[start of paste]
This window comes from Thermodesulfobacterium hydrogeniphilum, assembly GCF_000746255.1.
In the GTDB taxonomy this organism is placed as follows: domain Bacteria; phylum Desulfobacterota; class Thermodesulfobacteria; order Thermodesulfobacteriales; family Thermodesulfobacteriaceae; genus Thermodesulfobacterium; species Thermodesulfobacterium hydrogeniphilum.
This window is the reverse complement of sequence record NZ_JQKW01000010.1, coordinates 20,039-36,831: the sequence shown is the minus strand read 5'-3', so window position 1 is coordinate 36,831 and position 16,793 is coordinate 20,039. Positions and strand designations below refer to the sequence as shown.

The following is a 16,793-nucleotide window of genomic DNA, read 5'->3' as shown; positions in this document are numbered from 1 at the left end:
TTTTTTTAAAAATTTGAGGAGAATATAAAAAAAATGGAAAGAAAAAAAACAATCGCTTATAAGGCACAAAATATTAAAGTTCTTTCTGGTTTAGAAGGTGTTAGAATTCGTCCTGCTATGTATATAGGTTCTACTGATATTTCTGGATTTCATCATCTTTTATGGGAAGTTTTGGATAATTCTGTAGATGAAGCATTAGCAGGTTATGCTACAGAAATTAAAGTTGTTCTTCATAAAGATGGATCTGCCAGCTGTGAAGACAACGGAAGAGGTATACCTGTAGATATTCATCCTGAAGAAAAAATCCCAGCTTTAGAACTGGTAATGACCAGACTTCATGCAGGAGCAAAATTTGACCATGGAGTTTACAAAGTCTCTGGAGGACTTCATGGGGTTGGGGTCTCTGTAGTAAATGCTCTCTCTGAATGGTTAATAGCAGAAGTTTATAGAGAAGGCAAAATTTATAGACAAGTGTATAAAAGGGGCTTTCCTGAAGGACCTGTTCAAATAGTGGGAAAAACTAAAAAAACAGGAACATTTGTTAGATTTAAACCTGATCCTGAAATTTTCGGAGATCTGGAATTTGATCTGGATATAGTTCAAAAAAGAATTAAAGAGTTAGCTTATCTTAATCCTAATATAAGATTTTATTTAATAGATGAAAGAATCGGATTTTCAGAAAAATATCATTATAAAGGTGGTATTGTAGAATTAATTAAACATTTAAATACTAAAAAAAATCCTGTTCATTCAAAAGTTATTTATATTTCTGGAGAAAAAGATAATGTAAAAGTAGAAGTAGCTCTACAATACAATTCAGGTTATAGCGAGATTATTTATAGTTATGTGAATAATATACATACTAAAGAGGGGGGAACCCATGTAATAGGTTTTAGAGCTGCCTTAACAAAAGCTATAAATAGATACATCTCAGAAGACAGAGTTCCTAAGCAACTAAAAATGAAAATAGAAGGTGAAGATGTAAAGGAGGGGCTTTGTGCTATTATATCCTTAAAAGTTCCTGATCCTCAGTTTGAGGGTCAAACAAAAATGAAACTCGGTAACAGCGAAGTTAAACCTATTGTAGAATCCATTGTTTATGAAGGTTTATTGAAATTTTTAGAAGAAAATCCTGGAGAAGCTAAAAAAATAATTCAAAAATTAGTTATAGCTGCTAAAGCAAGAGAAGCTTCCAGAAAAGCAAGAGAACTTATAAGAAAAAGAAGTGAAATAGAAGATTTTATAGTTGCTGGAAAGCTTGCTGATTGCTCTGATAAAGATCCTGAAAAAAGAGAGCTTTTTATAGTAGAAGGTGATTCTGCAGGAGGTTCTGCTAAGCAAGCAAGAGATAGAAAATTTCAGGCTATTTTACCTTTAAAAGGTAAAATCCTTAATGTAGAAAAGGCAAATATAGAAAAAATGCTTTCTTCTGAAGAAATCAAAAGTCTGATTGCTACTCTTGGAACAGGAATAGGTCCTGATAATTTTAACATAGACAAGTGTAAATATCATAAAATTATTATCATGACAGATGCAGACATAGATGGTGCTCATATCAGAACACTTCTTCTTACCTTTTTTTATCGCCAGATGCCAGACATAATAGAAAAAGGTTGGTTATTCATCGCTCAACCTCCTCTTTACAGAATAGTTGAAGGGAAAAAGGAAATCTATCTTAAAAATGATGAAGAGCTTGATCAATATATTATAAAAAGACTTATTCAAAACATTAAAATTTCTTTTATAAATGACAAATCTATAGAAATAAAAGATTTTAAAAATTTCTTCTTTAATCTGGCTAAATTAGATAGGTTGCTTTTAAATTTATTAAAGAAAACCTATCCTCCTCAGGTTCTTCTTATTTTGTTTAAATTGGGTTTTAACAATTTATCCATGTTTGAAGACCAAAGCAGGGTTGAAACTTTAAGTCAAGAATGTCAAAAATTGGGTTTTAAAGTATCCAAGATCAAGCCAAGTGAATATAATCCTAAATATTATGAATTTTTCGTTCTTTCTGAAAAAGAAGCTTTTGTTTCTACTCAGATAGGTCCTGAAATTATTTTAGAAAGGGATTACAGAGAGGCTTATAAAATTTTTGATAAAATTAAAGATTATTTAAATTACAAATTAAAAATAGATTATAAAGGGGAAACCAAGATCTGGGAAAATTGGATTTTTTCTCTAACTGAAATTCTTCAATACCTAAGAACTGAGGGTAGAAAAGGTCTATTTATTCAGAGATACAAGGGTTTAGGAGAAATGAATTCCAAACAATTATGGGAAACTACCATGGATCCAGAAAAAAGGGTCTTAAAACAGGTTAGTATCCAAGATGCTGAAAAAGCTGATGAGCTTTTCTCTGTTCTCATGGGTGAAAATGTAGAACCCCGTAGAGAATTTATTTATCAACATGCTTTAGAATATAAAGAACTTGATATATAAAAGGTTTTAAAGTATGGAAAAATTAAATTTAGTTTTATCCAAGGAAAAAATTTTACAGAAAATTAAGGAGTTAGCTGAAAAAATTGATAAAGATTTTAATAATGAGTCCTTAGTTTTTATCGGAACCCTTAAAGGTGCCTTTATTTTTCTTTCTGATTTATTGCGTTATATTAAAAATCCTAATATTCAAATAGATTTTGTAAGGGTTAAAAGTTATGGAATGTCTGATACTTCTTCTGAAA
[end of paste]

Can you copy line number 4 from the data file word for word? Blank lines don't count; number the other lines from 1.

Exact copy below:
The following is a 16,793-nucleotide window of genomic DNA, read 5'->3' as shown; positions in this document are numbered from 1 at the left end: